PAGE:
Of Art and Volterra: Il Volterrano (Baldassare Franceschini)

Baldassare Franceschini (known also as “Il Volterrano”, born 1611 in Volterra, died 1690) was a son of the alabaster sculptor. He attended a well-known Florentine school headed by a mannerist painter, and therefore his early works displayed significant influence of this style. In 1636 one of the Medici family commissioned Franceschini to create frescoes on the family history for their villa in Florence. After he finished his work, the Medici patronage continued, as did commissions from other distinguished families, making Franceschini one of the Baroque era’s most successful painters in Florence. Among other works, Franceschini painted frescoes in the Palazzo Pitti in Florence (completed around 1652). He completed also several decorative commissions in churches and palaces consisting of oil paintings and murals.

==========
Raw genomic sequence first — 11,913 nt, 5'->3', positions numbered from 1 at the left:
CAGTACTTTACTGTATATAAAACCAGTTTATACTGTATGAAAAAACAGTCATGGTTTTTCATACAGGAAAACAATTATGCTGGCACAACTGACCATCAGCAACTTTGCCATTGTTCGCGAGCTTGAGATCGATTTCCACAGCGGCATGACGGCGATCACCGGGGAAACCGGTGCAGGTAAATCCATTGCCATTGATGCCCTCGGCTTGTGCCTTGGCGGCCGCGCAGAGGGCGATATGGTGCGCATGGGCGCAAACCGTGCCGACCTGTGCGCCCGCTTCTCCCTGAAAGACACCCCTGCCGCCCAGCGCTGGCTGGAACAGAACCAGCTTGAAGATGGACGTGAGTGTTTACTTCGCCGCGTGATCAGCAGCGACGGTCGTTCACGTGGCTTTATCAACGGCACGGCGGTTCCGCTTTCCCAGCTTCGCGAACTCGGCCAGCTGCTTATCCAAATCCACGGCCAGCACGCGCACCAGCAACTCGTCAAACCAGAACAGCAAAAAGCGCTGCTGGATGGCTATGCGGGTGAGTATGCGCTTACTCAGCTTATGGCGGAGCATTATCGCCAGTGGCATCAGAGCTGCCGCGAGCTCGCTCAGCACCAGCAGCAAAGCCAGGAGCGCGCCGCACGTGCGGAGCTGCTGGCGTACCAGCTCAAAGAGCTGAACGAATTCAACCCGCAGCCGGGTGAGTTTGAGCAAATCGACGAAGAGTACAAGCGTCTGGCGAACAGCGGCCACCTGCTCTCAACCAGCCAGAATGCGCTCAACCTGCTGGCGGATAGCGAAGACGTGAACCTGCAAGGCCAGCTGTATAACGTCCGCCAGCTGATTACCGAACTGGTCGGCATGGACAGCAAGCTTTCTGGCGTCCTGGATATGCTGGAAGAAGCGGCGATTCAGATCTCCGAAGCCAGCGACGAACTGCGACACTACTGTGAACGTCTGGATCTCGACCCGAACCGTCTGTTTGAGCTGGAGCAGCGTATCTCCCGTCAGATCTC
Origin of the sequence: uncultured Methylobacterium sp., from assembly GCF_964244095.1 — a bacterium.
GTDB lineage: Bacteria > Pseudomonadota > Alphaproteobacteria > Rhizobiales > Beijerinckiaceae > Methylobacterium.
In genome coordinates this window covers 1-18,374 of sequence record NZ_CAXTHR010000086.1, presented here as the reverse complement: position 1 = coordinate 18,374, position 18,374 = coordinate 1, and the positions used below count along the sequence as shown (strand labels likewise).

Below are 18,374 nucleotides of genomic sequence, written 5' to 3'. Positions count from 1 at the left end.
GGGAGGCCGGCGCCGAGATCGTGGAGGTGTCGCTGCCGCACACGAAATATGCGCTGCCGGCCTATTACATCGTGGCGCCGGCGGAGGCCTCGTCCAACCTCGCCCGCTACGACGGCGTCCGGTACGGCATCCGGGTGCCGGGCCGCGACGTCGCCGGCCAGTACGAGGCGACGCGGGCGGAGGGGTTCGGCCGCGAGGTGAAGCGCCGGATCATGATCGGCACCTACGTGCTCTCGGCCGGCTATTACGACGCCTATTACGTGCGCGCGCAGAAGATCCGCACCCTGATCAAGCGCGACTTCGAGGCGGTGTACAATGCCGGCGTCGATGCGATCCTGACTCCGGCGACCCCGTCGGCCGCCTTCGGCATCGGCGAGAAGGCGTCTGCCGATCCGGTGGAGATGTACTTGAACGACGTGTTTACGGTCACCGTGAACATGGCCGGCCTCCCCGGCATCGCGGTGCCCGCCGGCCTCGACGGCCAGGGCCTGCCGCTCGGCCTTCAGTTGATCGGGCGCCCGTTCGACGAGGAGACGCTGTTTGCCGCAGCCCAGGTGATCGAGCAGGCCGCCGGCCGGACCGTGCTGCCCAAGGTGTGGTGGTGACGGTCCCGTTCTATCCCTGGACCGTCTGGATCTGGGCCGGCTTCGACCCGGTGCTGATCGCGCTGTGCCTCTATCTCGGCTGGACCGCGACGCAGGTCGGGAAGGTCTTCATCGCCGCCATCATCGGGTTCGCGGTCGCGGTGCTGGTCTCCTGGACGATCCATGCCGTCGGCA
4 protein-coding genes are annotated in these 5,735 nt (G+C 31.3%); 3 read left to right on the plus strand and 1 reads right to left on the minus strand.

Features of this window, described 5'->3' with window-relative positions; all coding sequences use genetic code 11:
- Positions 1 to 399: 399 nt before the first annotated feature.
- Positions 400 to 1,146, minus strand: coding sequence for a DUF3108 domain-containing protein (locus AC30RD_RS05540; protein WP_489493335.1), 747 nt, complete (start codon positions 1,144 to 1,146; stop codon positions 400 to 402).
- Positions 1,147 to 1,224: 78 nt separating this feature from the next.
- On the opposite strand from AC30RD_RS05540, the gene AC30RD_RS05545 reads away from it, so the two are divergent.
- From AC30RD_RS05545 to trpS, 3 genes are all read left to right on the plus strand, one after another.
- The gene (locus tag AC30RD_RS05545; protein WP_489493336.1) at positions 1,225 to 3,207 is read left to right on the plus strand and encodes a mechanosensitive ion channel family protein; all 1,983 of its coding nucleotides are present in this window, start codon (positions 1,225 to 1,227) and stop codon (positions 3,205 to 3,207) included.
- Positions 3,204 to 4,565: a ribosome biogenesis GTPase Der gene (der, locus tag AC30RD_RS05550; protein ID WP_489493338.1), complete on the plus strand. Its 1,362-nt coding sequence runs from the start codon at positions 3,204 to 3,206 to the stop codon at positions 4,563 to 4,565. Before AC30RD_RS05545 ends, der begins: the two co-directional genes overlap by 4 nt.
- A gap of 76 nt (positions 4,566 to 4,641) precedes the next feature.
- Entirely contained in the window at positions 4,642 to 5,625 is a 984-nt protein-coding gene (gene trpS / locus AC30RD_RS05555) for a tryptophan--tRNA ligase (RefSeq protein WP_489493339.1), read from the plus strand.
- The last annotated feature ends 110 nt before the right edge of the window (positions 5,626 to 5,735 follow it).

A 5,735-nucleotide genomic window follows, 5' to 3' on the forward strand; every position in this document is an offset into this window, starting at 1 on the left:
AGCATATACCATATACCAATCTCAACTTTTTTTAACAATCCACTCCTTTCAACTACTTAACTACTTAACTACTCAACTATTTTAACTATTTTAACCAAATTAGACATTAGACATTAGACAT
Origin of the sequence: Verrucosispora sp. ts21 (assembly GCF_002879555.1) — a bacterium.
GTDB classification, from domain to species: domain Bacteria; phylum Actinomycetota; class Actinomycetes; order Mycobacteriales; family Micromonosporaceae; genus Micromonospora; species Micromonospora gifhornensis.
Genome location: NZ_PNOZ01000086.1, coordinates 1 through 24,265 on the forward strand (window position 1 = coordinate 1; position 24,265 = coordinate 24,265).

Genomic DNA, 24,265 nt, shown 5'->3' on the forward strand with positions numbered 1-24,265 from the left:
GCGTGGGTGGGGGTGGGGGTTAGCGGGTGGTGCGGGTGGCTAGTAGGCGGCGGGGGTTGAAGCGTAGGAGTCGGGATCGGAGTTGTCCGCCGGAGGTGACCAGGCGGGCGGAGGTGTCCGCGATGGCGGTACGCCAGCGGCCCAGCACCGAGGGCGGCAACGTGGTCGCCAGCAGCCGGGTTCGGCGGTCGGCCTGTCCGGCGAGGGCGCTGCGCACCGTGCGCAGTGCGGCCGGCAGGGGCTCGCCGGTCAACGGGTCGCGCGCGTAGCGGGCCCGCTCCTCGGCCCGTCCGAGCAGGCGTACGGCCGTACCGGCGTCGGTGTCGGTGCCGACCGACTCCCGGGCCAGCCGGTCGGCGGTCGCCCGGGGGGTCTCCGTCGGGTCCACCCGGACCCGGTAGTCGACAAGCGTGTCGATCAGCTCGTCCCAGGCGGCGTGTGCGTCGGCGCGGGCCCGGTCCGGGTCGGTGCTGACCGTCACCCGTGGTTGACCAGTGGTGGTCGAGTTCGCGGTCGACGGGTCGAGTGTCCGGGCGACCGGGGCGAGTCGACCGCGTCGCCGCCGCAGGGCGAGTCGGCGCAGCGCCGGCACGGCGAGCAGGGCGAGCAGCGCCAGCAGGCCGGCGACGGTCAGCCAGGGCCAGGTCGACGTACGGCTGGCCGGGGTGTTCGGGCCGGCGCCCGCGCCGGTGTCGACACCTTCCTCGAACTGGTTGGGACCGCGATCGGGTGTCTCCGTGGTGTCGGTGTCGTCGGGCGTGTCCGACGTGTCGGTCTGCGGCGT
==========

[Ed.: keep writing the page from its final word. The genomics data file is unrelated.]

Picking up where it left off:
Bacchus with Attendant Putti

Bacchus with Attendant Putti, ca 1670 (Private collection)

Baldassarre Franceschini_1650_MET

Allegorical Figure of Purity with a Unicorn Sketch by Baldassare Franceschini, dated 1650 (Metropolitan Museum of Art, New York)

There are over 50 sketches and drawings by Franceschini at the Louvre in Paris. The Metropolitan Museum of Art in New York has 11 beautiful drawings by Baldassare Franceschini in its collection. You can view the Met collection here.